What Is a Notice to Creditors?
A notice to creditors can be a specific contact with a known creditor or a public notice commonly posted in a local newspaper by a trust or estate's executor as part of the probate of the estate of a decedent.
The notice serves as the official notification to creditors and debtors of the probate of a deceased individual’s estate and the announcement may run for weeks depending on state laws. Known creditors must be given specific notice. The published notice captures all other unknown creditors.
The executor or executrix—in some states known as the personal representative—is charged with paying outstanding debts and collecting monies owed to the estate as part of her duties after being appointed by the court.
- A notice to creditors is a public statement noting the death of an individual to alert potential creditors to the situation.
- Still published in local newspapers, the notice is filed by the estate's executor and meant to facilitate the probate proceedings.
- Known creditors must be given a specific notice, while the published notice serves to capture all other unknown creditors.
- Creditors will have a limited amount of time to respond to the notice, which may also be filed by individuals declaring bankruptcy.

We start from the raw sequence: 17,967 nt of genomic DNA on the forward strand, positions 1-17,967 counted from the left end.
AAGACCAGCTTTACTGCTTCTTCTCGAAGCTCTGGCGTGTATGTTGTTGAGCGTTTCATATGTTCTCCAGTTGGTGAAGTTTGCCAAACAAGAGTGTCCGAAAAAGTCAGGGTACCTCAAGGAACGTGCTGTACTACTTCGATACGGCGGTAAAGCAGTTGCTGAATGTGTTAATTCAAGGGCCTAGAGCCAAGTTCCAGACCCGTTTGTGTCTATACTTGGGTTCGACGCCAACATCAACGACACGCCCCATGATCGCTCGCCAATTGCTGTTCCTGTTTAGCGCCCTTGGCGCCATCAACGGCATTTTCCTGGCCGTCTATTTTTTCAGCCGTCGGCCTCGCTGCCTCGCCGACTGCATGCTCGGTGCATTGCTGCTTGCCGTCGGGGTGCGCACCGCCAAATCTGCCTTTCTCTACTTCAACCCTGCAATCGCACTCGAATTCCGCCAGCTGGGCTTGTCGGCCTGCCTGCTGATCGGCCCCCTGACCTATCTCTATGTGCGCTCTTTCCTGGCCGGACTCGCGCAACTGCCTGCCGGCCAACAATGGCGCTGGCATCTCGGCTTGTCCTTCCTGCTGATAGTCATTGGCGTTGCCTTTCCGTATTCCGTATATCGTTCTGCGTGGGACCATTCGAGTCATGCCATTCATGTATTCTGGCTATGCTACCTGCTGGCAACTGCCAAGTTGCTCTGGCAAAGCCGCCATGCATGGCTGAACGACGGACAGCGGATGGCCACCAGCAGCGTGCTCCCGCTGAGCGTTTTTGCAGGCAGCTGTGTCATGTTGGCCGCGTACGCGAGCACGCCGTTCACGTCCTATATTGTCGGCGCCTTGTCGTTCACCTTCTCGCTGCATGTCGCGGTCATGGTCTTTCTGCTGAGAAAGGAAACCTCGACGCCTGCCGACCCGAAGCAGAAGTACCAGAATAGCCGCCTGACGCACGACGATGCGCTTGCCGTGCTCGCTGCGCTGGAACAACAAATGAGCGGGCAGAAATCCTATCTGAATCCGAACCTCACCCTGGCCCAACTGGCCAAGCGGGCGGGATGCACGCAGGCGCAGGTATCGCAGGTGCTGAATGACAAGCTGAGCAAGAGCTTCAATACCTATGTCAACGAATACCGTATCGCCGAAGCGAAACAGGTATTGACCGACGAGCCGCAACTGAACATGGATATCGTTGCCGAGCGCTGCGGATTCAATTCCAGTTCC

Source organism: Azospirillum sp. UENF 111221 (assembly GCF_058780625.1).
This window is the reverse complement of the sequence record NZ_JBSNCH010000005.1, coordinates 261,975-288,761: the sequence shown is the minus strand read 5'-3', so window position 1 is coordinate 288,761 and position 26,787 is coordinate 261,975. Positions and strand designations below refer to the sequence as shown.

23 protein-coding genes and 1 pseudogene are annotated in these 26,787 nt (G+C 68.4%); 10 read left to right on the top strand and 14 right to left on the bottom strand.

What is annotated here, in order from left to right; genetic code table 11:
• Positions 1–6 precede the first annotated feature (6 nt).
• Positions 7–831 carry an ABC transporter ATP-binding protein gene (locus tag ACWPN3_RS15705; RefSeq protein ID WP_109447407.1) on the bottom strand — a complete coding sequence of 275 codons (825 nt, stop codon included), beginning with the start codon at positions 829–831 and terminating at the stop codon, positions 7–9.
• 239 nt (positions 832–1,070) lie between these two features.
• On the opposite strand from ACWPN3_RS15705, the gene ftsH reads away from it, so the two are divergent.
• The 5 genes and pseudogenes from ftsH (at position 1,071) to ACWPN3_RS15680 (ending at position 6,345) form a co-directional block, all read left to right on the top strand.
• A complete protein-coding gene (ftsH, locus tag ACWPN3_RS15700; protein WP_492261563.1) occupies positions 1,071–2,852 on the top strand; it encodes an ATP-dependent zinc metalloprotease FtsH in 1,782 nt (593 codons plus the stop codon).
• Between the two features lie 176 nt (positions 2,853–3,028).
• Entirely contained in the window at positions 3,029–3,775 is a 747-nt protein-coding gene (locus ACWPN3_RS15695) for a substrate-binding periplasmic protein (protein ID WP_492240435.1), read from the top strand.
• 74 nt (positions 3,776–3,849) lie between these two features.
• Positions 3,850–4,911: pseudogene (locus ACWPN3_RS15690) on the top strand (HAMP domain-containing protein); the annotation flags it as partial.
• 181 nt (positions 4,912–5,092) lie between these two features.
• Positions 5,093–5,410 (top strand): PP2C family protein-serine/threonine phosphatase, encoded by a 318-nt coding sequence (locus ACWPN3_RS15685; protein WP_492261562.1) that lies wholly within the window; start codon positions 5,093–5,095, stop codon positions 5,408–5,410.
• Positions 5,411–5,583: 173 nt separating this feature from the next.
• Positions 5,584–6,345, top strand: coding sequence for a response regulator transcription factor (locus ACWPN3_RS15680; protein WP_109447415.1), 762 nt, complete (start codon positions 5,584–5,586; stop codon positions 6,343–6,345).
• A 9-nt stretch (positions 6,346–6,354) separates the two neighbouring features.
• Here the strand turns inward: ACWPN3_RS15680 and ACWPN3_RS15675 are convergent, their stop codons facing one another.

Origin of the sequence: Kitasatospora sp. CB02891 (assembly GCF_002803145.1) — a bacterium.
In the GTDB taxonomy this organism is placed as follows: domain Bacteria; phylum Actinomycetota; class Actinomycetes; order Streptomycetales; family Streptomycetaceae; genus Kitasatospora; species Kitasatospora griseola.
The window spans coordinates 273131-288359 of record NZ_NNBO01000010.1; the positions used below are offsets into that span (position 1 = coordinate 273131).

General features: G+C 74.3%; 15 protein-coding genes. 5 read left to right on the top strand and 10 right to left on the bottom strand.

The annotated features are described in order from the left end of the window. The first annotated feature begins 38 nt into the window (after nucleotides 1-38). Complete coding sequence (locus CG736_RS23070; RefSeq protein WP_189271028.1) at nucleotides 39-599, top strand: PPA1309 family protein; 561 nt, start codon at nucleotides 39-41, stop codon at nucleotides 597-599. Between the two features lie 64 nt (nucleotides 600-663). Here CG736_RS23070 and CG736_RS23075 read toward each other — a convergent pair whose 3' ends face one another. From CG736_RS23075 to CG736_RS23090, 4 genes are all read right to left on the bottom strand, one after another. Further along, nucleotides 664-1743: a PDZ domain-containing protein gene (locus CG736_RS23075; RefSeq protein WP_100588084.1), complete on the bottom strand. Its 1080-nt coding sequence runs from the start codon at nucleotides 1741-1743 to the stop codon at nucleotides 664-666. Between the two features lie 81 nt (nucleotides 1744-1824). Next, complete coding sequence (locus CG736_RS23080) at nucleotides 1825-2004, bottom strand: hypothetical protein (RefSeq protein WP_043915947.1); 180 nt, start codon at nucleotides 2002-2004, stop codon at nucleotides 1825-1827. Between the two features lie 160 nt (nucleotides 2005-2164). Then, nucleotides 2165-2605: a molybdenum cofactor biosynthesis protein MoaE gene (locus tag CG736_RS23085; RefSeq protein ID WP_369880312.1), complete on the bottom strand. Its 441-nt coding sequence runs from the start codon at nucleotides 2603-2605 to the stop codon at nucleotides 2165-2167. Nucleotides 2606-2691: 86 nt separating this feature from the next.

How a Notice to Creditors Works
In the United States, when a person dies, there may be an informal probate process of the deceased's estate. The phrase “avoiding probate” refers to the strategy of arranging for the non-probate transfer of assets via trusts, joint accounts, or by other means, such as life insurance.
Some states have an asset threshold allowing small estates to avoid probate, but if an interested party objects, assets exist that require probate, or other issues are evident, a probate case will be opened.
Depending on state laws, once probate is opened, creditors have a limited amount of time from the date they were notified of the testator’s death to present any claims against the estate for money owed to them. Claims that are rejected by the executor can be filed in the court where a probate judge will have the final say on whether or not the claim must be paid.
Even though newspapers have given way to digital and online media, they are still the most commonly used medium with which to provide notice to outstanding creditors.
Notice in Bankruptcy Proceedings
A notice to creditors is also filed for bankruptcy proceedings. In the event of personal bankruptcy, the notice is filed before the first meeting of creditors, known as a 341 meeting. Individuals filing Chapter 7 or Chapter 13 bankruptcy must attend this meeting with the bankruptcy trustee and creditors may also attend and ask questions.